ONLY a month after the European Union confirmed Australian canola would satisfy the new 2018 greenhouse gas requirements for use in EU biodiesel, a proposal to alter the EU’s overarching renewable energy policy has been announced.
The headline of this month’s proposal is for the phase-out of palm oil as a biodiesel feedstock by 2021, due to production sustainability concerns.
Malaysia and Indonesia, which account for 90 per cent of global palm oil supply and sell more than 55pc of their production to the EU (46pc of which is used in biodiesel), are enraged by the announcement with calls for WTO intervention and large community protests.
The proposed phase-out is despite the EU approved palm oil sustainability scheme (similar to Australia’s canola accreditation re-endorsed late last year). This scheme should, in theory, have satisfied the EU concerns regarding sustainability.
Phasing out palm oil as a biodiesel feedstock will mean substitute biodiesel feedstocks will need to be sought.
This is because of the existing investment in biodiesel production infrastructure but also the EU has recently affirmed and increased their renewable energy target to 35pc by 2030.
Rapeseed oil accounts for the largest share of biodiesel feedstock used in the EU at 46 per cent (USDA, 2016).
Soybean oil is another possible alternative to replace palm oil however its use in EU biodiesel is limited by its capacity to deliver the required oxidation stability especially in northern European winters.
This is typically managed by using soybean oil in combination with other oils, primarily rapeseed oil.
On the basis of the EU’s headline proposal, the phase-out is great news for canola producers.
Australian production is eligible under the EU renewable energy policy, so it would seem that Malaysia and Indonesia’s palm oil loss might be canola and Australia’s boon.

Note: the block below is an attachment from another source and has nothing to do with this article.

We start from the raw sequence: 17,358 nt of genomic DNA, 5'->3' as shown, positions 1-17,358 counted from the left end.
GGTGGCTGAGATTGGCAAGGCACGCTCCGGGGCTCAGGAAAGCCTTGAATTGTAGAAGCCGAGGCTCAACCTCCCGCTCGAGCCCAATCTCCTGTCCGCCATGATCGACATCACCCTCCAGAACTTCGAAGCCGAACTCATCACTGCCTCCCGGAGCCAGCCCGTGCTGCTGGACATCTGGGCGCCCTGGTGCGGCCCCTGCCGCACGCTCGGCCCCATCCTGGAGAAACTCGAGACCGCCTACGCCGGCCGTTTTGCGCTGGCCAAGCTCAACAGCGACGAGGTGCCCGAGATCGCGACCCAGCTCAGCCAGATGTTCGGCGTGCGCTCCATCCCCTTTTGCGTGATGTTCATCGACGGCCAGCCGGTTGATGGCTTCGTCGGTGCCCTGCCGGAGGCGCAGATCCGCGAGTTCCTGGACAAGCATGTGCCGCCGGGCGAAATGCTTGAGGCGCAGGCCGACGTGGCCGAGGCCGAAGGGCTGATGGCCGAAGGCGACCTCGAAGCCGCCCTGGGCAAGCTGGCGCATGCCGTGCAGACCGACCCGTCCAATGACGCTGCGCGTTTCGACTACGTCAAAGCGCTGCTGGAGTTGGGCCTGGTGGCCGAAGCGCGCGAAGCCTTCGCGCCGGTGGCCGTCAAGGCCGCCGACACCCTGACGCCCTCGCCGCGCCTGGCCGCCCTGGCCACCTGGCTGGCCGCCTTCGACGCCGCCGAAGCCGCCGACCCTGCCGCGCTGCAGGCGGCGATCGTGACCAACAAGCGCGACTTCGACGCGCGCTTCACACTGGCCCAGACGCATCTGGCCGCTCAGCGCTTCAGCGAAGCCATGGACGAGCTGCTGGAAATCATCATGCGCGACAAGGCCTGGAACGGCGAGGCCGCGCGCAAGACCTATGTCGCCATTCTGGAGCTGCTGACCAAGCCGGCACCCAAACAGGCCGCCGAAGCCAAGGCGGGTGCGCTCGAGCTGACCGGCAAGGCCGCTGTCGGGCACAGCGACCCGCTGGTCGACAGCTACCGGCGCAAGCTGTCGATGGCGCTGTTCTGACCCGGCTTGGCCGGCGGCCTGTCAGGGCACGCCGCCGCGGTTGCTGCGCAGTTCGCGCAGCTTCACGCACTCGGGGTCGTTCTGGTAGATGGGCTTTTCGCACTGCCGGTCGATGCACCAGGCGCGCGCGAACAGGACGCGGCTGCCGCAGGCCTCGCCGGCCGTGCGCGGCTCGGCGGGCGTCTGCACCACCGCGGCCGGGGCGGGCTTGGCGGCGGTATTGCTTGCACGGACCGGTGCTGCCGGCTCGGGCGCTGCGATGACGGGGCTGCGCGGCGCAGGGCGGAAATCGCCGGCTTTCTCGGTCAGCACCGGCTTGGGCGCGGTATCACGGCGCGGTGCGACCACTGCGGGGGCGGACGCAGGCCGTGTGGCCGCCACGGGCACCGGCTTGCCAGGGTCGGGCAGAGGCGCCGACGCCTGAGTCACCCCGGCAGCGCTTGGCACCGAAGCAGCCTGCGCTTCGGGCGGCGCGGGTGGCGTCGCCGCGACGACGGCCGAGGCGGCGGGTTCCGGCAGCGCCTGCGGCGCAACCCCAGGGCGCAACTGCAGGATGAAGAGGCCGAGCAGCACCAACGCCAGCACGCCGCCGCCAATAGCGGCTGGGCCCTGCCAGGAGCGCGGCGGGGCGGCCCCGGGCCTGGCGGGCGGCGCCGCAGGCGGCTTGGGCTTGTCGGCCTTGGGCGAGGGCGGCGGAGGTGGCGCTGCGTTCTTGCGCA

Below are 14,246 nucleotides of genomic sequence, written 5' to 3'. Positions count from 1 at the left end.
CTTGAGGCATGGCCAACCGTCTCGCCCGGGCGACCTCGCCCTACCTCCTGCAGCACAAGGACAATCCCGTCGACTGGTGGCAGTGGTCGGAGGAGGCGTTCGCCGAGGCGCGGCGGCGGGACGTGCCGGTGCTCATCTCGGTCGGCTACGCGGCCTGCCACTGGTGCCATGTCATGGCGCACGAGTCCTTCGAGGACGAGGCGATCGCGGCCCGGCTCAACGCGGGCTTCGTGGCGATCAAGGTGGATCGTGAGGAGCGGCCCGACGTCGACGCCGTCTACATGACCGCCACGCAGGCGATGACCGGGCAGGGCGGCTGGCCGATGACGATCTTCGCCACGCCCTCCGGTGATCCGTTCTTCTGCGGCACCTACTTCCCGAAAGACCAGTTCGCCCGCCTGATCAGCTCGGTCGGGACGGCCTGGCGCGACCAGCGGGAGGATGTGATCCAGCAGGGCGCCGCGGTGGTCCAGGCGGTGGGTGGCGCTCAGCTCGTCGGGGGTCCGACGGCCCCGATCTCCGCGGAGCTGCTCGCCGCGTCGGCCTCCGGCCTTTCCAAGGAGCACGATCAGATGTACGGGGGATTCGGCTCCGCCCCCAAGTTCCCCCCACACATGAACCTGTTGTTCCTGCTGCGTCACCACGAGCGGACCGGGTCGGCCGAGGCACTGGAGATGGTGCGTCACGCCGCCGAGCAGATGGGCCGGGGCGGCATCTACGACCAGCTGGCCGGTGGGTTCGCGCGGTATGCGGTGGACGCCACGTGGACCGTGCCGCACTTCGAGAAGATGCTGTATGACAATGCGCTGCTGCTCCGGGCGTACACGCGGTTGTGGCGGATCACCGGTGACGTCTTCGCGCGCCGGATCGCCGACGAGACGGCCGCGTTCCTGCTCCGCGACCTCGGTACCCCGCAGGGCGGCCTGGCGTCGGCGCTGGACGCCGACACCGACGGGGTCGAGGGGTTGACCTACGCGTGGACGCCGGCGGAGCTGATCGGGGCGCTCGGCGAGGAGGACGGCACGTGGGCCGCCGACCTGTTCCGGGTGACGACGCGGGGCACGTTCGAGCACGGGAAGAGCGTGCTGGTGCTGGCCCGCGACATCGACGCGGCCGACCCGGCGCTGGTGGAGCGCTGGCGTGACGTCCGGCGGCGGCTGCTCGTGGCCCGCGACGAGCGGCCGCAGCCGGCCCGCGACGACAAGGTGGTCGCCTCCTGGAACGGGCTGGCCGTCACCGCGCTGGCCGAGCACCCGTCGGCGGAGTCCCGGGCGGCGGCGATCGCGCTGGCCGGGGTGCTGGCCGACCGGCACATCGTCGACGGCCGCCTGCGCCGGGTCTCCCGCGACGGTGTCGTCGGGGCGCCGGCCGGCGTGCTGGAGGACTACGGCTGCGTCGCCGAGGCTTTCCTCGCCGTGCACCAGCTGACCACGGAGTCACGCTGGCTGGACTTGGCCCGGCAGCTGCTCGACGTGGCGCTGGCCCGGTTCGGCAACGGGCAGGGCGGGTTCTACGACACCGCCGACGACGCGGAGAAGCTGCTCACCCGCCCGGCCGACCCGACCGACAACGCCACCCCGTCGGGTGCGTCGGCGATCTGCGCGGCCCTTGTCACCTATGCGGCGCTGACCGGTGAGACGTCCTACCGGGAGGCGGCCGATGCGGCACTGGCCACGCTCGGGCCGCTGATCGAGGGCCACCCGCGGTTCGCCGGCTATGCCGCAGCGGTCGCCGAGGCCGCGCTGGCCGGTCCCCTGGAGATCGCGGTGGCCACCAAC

The headline proposal was however accompanied by a provision to limit biofuels made from plant crops to 2017 consumption levels and not higher than seven per cent of all transport fuels.
This reveals the principle driver behind the proposal – the more broad desire to decrease first generation biofuel feedstock use (plant-based biodiesel feedstocks such as palm oil, rape seed, soybean and sunflower), in favour of second generation sources (agricultural and municipal wastes, cultivated and waste oils, and algae).
Using second generation feedstocks in the production of biofuel offers greater greenhouse gas reduction gains, as well as reducing the pressure on food security and cropping resources.
Growth in the use of waste oil as feedstock for biodiesel in the EU, at 8pcCAGR between 2013 and 2017, is already on the up and above that of rapeseed and palm oil at two and six pc, respectively (Oilworld, 2017).
The implementation of this proposal would encourage new investment and growth in second generation biodiesel feedstock and ultimately limit growth in rapeseed oil as a feedstock for biodiesel.
The required ratification of proposals by member states means it could be several years before a ban comes into place.
The banning of palm oil use in EU biodiesel would move world oil markets because of the sheer volume of palm oil that would require a new market (for example in food and cosmetics, as well as different destinations) and EU demand for canola should be strengthened.
However in the longer run, an overarching trend towards second generation biodiesel, and the potential to overlook approved sustainability initiatives, means Malaysia and Indonesia’s potential loss is not a straightforward opportunity for Australia’s canola sector.